To demand that Suhakam should apologise for criticising the court decision only reveals the narrow-mindedness of certain Pas leaders and their complete lack of tolerance for differing views, writes P Ramakrishnan.
The Human Rights Commission of Malaysia (Suhakam) condemned the punishment imposed on two women who were convicted by the Sharia High Court in Terengganu on 12 August 2018 for attempting to have homosexual relations.
Its chairman, Razali Ismail, described the sentence – six strokes of the cane and a fine of RM3,300 – as “humiliating, demeaning and an attempt to publicly embarrass the women and their families”.
Suhakam also called for the repeal of all laws that impose such punishment and wanted the implementation of the punishment imposed by the Trengganu Sharia Court to be stayed and reviewed immediately.
The caning is scheduled to be carried out on 28 August 2018 within the court premises.
Pas took exception to the stand taken by Suhakam and threatened to cite Suhakam for contempt of court over its statement claiming that the conviction was an inhumane punishment and a form of torture.
Pas secretary-general Takiyuddin Hassan demanded that Razali must retract Suhakam’s statement denouncing the Sharia Court’s decision to convict the two women. “If he doesn’t retract the statement, maybe we will do something,” he warned.
It is an ominous threat which is uncalled for. According to him, the Sharia Court could summon the person and send him or her to jail for contempt of court. Is he saying that disagreeing with the court verdict is tantamount to contempt of court?
I don’t wish to be embroiled in the morality of the issue. What concerns me is whether Suhakam has a right to disagree and dissent. That is the crux of the matter.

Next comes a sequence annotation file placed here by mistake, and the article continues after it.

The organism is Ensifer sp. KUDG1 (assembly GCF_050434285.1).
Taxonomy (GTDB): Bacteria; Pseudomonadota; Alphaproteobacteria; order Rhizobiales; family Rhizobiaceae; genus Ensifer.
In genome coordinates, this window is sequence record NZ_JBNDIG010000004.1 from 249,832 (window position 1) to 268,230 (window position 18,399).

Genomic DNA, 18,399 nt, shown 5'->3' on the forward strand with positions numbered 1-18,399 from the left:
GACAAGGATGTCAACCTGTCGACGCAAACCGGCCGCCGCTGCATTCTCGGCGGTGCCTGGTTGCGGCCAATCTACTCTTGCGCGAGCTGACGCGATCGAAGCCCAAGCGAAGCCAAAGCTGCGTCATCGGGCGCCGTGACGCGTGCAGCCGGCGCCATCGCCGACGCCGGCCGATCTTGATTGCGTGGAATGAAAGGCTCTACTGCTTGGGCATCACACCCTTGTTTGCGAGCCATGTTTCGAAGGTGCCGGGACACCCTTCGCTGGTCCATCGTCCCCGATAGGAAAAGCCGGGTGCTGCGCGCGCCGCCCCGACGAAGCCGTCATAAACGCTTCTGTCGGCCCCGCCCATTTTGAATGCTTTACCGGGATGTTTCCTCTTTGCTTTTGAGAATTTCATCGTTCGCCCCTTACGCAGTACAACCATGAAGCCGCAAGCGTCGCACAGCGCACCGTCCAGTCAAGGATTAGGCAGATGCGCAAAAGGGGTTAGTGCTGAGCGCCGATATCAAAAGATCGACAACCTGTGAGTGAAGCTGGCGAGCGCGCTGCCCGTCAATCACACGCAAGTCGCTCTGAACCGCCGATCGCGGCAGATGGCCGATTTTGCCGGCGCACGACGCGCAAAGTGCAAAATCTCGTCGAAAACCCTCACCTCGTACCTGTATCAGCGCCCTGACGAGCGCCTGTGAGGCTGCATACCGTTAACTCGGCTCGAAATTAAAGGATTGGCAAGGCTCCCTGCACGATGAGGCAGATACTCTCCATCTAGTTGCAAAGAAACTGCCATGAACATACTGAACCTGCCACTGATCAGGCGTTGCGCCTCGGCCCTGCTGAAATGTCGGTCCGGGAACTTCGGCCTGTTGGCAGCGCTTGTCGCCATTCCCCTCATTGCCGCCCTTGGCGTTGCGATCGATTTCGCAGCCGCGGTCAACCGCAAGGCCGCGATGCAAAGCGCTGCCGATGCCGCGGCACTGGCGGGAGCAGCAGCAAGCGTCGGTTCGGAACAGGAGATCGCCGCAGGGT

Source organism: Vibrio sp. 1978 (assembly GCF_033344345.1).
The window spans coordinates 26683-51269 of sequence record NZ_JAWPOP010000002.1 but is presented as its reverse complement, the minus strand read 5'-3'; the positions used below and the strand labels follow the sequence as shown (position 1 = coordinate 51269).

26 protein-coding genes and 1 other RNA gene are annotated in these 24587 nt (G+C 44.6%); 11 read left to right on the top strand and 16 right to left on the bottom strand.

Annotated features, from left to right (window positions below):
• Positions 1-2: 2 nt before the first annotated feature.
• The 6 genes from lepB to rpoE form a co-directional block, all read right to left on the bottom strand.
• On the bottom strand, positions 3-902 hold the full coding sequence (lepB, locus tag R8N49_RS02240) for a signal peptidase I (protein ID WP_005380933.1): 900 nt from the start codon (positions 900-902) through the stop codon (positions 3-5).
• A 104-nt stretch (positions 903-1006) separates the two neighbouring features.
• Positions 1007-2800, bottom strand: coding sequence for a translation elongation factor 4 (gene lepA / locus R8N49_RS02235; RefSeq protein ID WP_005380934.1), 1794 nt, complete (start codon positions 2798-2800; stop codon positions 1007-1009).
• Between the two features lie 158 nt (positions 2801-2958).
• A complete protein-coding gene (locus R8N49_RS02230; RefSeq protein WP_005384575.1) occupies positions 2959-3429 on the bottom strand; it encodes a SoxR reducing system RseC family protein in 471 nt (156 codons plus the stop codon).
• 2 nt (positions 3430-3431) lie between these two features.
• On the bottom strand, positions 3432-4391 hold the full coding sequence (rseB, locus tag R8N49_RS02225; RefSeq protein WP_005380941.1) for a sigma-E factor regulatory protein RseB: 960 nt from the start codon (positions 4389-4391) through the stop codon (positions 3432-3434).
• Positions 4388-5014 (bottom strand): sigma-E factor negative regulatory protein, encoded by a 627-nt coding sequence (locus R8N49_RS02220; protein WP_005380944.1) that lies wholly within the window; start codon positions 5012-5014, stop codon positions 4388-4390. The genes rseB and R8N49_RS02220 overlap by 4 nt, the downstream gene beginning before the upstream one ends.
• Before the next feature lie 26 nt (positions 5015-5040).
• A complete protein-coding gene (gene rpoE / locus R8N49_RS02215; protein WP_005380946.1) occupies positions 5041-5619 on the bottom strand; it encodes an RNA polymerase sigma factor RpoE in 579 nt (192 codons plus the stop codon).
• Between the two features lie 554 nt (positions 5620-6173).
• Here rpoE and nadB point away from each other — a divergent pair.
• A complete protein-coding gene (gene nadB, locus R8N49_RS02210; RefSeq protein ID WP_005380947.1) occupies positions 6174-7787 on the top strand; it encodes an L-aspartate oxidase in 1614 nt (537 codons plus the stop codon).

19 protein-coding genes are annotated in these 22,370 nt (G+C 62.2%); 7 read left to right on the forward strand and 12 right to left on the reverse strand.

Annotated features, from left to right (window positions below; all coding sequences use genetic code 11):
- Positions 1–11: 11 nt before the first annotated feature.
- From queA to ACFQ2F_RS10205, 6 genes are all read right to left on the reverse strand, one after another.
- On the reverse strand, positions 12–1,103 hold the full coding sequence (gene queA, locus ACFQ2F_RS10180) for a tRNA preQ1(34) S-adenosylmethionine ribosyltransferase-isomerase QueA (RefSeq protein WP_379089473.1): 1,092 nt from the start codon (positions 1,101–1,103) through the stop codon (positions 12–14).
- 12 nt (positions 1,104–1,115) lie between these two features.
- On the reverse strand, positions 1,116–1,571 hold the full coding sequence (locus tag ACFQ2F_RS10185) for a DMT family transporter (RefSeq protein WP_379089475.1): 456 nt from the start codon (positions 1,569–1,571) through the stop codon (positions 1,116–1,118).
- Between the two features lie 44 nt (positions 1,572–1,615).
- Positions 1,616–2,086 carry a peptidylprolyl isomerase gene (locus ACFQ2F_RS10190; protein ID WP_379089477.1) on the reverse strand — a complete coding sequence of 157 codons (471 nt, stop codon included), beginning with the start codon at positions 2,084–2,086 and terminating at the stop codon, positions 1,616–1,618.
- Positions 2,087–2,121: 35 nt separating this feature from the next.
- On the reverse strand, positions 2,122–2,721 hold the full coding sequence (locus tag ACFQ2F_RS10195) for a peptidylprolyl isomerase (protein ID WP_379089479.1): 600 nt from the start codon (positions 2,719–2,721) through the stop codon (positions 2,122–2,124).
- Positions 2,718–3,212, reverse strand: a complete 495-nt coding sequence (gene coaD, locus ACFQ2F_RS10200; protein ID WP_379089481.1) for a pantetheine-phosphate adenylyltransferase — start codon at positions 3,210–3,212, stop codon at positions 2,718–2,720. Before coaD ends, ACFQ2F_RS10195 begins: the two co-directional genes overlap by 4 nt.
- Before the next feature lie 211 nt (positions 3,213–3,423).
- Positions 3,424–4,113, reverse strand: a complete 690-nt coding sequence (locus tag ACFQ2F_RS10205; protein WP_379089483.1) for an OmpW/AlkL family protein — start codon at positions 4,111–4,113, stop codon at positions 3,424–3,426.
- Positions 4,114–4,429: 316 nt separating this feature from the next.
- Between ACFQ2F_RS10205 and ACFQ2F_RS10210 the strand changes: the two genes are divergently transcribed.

In a democratic system, it is a fundamental right to disagree, and if necessary, to criticise court decisions. To expect the whole nation to applaud a controversial decision of a court is being naïve – this is another word for stupid!
The judgment is delivered by a human being, and human beings can be mistaken in their interpretation of the law. There are numerous examples of wrong interpretations that were subsequently proven conclusively as such when certain court decisions were ultimately overturned by a superior court.
If well-meaning citizens did not disagree or express dissenting views, wrong decisions would have remained as precedents in case law and may even be codified in our statutes without a remedy, and the victims of such tragedy would have suffered a great injustice.
A single decision of a lower court is not decisive or final, unless it involves our Federal Court whose ruling will bind all courts, including itself at most times.
In fact, regarding the judicial decision by the Trengganu Sharia Court, given the concern expressed by Suhakam, a creature of statute, and the urgency of the consequent punishment the facts and the law dictate that the attorney general should step in and refer it to the Federal Court for a juridical direction.
That is why an appeal to court decisions is provided for in the hierarchy of courts in our judicial system so that, at the end of the day, litigant woulds have a further opportunity to pursue their case in seeking justice.
Pas’ stand would mean and imply that there should be no disagreement whatsoever on the findings of the facts or mixed law and the facts of any case; there would be no freedom of thought. There should be no justice to a victim perceived to have committed a crime.
This is totally unacceptable if we believe in the rule of law. We must respect the democratic tradition which allows for dissent and disagreement, especially the decisions of our courts of law when it involves physical punishment.
To demand that Suhakam should apologise for criticising the court decision only reveals the narrow-mindedness of certain Pas leaders and their complete lack of tolerance for differing views.
All thinking Malaysians will reject the mindless views of Pas and condemn them for such intolerance that borders on the callous.